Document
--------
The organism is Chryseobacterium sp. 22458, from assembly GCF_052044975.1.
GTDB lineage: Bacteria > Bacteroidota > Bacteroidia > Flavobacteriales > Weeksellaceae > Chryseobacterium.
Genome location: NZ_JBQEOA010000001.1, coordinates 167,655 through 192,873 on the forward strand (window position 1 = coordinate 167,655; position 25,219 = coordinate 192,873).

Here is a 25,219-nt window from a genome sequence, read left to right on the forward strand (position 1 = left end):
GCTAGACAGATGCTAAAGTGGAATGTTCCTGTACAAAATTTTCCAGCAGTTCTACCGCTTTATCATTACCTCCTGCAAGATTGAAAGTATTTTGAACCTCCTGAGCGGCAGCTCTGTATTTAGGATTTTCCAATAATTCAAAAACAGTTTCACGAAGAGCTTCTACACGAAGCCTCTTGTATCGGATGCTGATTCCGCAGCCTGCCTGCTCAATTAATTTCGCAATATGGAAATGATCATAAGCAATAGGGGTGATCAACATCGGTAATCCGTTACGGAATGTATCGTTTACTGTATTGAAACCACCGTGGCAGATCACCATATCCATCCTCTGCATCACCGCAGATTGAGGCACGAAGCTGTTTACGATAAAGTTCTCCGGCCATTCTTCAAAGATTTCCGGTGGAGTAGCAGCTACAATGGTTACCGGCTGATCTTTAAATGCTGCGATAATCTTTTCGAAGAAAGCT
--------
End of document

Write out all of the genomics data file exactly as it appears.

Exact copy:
The organism is Chryseobacterium sp. 22458, from assembly GCF_052044975.1.
GTDB lineage: Bacteria > Bacteroidota > Bacteroidia > Flavobacteriales > Weeksellaceae > Chryseobacterium.
Genome location: NZ_JBQEOA010000001.1, coordinates 167,655 through 192,873 on the forward strand (window position 1 = coordinate 167,655; position 25,219 = coordinate 192,873).

Here is a 25,219-nt window from a genome sequence, read left to right on the forward strand (position 1 = left end):
GCTAGACAGATGCTAAAGTGGAATGTTCCTGTACAAAATTTTCCAGCAGTTCTACCGCTTTATCATTACCTCCTGCAAGATTGAAAGTATTTTGAACCTCCTGAGCGGCAGCTCTGTATTTAGGATTTTCCAATAATTCAAAAACAGTTTCACGAAGAGCTTCTACACGAAGCCTCTTGTATCGGATGCTGATTCCGCAGCCTGCCTGCTCAATTAATTTCGCAATATGGAAATGATCATAAGCAATAGGGGTGATCAACATCGGTAATCCGTTACGGAATGTATCGTTTACTGTATTGAAACCACCGTGGCAGATCACCATATCCATCCTCTGCATCACCGCAGATTGAGGCACGAAGCTGTTTACGATAAAGTTCTCCGGCCATTCTTCAAAGATTTCCGGTGGAGTAGCAGCTACAATGGTTACCGGCTGATCTTTAAATGCTGCGATAATCTTTTCGAAGAAAGCT